Archbishop Eamon Martin has welcomed a decision by the northern Executive to lift coronavirus restrictions that had closed cemeteries in the region.
Politicians were under increasing pressure to make the move and Archbishop Eamon was amongst Church leaders who appealed to the First Minister Arlene Foster and deputy First Minister Michelle O’Neill on Thursday to relax the restriction.
Graveyards were closed to the public in March when the lockdown measures were announced. At the time, Church leaders warned that the decision would cause hurt across the community.
Last night, Mrs Foster said it was about “balancing public health concerns with the basic human need to visit a loved one’s grave”.
Responding on social media, Archbishop Eamon tweeted his appreciation to the Executive. “Pleased to see relaxation of the restrictions,” he said on Twitter. “It will mean a lot to many people,” he added.
Most cemeteries reopened on Saturday morning. However, in Belfast the local authority said that places of burial would not reopen until Sunday.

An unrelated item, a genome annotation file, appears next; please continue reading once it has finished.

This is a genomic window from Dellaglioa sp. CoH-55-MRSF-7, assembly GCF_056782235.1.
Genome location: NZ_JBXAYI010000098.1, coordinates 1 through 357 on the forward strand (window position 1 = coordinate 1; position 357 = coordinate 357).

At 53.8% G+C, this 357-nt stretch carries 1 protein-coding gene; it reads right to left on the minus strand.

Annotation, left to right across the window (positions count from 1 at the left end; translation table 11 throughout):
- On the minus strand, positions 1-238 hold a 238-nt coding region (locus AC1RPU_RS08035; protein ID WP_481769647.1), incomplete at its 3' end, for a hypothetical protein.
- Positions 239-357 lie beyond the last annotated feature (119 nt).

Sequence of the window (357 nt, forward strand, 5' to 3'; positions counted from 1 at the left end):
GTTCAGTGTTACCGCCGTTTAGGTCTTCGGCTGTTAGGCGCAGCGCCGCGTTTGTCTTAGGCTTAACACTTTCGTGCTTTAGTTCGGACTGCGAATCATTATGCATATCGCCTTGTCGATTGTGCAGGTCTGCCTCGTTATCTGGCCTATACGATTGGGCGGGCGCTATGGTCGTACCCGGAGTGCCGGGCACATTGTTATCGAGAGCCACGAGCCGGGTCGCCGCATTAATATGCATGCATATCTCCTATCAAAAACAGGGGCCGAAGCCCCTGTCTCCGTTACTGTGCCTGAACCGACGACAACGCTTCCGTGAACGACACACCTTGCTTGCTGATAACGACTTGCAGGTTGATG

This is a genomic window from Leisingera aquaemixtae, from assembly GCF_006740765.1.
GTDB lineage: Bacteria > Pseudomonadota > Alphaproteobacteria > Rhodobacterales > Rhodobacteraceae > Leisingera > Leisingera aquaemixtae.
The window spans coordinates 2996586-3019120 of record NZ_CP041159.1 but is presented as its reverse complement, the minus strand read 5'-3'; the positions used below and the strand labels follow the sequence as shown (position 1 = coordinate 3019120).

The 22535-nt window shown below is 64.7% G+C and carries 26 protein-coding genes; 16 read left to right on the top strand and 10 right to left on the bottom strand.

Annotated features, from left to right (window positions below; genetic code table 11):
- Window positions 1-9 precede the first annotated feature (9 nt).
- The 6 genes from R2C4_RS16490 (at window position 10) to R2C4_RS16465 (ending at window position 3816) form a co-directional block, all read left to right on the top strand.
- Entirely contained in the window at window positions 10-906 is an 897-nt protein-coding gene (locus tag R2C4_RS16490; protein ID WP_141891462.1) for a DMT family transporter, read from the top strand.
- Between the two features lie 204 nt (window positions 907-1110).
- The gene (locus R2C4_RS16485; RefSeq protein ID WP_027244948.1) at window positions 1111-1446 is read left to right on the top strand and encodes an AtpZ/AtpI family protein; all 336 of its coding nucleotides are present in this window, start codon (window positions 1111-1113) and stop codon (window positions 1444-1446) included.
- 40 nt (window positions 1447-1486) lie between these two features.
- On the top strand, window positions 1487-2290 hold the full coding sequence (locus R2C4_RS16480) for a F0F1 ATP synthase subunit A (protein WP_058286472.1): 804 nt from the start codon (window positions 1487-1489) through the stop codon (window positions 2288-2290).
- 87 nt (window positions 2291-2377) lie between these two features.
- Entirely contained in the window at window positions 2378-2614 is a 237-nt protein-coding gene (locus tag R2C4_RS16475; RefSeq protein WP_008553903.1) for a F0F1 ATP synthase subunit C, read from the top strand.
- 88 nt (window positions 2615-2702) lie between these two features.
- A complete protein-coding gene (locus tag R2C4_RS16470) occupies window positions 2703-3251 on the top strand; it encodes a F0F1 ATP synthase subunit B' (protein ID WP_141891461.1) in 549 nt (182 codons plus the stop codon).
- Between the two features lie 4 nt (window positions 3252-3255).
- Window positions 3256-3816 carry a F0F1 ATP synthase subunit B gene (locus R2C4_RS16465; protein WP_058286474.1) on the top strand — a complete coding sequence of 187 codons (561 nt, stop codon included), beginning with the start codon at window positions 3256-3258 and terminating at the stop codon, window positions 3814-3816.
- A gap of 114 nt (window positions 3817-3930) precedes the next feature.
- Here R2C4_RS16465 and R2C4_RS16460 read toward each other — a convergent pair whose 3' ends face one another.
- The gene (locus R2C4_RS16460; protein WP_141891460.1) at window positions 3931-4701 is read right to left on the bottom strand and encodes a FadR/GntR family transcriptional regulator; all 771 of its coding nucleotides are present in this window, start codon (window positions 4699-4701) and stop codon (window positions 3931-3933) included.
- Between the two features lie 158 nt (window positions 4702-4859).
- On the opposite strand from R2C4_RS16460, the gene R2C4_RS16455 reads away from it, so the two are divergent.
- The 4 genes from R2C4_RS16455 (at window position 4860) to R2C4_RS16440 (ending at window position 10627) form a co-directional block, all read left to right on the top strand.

Mrs Foster said the chief medical officer, Dr Michael McBride, and chief scientific adviser, Prof. Ian Young, had advised the Executive that the move was “proportionate and low risk”.
Last week, a paper had been issued to executive ministers asking them to consider the matter, but the parties could not come to an agreement at that stage.
The DUP and UUP had backed the move, Alliance and Sinn Féin voiced opposition for fear it could lead to complacency, while the SDLP wanted to take further advice.
Sinn Féin’s Mrs O’Neill said the party’s u-turn happened after she “listened carefully” to calls for graveyards to be reopened.
“It’s a fine line always to listen to people and understand people’s concerns and genuine concerns were expressed,” she said.
In England, the coronavirus legislation was amended last week allow cemeteries to open again. In the Republic cemeteries were never closed as part of the restrictions.